The haem group at the centre of the haemoglobin molecule, has, at the centre of its own core, an iron atom. For oxygen carriage, the iron atom in the haem group must be maintained in the ferrous, i.e. Fe2+ or iron (II), form. Oxidation of iron into the ferric, i.e. Fe3+ or iron (III), gives rise to a haemoglobin variant called methaemoglobin. The change from iron (II) to (III) prevents oxygen binding and renders the haemoglobin molecule ineffective. Significant methaemoglobinaemia results in impairment of oxygen carriage, in effect, resulting in anaemia.
2 primary biochemical systems exist in the erythrocyte that resist oxidation in order to prevent methaemoglobin formation. The first is hexose monophosphate shunt pathway. The second is a NADH- and NADPH-dependent methaemoglobin reductase (also known as diaphorase I and II).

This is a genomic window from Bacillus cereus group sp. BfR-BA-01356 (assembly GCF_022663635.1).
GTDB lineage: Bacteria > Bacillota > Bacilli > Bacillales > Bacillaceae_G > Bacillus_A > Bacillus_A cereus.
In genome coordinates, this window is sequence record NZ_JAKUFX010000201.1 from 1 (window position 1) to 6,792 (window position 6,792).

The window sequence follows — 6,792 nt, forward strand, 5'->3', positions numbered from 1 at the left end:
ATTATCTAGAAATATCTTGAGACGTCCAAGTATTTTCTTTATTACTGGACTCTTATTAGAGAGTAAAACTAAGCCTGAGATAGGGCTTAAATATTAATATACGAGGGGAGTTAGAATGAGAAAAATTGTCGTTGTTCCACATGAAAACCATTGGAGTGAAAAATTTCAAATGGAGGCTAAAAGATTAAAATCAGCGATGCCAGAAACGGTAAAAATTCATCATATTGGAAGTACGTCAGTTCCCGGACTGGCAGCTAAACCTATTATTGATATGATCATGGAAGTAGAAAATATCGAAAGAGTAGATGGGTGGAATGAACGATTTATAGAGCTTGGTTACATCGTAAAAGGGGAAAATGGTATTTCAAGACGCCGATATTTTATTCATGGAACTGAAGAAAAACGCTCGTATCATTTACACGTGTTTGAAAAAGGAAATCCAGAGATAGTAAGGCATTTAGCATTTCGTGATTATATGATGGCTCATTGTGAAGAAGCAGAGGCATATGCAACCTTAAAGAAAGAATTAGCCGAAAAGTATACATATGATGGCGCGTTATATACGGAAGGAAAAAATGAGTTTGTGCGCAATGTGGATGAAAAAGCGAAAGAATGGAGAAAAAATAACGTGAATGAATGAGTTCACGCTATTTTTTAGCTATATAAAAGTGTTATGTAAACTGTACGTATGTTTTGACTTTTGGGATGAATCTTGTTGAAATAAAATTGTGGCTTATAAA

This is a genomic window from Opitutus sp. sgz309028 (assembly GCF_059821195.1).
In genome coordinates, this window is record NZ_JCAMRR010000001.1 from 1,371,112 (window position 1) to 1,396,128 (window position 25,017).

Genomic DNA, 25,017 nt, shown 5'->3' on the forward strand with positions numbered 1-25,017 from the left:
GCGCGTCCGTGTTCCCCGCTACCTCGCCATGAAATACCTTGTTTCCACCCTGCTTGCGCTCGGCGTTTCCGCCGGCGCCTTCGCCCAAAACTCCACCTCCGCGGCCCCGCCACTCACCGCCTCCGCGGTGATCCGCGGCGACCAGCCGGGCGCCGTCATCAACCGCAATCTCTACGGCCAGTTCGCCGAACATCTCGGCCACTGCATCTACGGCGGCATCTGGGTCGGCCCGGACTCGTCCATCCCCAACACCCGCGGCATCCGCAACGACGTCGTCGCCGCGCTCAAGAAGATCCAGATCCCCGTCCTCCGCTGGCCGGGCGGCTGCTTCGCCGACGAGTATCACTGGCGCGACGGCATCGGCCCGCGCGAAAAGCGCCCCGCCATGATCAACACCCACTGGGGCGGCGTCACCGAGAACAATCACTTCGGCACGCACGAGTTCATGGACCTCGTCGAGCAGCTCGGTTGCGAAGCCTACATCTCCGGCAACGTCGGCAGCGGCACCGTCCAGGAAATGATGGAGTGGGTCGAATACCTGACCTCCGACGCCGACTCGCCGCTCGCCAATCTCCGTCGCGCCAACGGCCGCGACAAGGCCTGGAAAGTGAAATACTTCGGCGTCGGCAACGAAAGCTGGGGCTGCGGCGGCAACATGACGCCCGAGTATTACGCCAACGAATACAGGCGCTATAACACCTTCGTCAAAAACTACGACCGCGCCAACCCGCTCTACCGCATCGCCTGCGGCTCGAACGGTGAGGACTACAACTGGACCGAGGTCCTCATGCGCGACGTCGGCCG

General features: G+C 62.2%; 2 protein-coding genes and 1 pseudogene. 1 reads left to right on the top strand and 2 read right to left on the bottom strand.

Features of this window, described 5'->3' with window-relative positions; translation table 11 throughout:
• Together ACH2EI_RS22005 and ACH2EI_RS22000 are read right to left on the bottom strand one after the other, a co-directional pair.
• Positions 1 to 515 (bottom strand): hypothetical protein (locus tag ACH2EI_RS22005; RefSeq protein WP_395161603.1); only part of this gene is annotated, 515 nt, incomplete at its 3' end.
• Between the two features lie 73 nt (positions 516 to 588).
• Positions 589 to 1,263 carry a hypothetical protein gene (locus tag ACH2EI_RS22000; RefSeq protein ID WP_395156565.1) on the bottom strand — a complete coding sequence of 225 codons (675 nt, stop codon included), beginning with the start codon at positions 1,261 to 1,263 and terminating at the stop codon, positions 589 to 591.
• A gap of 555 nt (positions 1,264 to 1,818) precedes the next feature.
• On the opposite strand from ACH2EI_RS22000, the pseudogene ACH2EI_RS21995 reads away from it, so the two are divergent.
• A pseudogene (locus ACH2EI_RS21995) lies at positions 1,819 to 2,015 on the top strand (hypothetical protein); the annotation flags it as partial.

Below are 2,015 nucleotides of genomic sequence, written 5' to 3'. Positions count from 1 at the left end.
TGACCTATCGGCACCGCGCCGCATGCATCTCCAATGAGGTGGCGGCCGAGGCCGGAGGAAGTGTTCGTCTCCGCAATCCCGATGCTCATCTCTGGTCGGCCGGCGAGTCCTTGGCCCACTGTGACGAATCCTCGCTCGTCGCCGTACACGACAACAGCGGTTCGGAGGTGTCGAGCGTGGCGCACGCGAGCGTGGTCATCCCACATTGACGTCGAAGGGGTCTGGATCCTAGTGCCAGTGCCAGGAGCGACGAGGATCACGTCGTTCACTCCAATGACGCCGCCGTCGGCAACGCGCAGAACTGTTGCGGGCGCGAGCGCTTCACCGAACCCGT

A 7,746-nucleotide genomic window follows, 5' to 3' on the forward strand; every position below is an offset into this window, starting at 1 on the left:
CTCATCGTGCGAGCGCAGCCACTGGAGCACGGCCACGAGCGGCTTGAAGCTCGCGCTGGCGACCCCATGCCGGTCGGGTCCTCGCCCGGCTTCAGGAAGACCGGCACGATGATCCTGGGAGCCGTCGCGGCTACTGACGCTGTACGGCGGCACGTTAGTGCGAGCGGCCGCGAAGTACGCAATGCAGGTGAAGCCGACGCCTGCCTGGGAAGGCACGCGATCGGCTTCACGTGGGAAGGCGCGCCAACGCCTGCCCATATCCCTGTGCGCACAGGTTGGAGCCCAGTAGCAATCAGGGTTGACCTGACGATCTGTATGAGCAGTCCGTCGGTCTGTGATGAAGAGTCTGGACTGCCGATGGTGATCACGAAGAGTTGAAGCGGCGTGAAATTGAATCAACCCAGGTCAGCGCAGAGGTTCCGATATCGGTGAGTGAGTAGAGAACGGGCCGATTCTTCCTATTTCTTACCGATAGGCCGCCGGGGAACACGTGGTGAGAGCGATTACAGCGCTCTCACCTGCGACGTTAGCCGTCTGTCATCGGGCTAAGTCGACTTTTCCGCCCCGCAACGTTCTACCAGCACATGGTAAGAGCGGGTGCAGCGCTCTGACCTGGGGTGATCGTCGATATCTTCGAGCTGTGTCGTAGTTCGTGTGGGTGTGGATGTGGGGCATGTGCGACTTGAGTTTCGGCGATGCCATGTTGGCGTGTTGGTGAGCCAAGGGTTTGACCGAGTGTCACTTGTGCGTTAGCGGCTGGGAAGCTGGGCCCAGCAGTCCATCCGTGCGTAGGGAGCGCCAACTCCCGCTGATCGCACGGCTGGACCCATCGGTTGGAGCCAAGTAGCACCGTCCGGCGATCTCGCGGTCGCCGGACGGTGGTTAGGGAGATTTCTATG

Chemicals and medications that favour oxidative stress can overwhelm these homeostatic mechanism leading to methaemoglobinaemia. Alternatively, defects in the (supporting) biochemical mechanisms, e.g. G6PDH deficiency can also contribute.
In methaemoglobinaemia (and some other dyshaemoglobinaemias) pulse oximetry gives falsely low indications.
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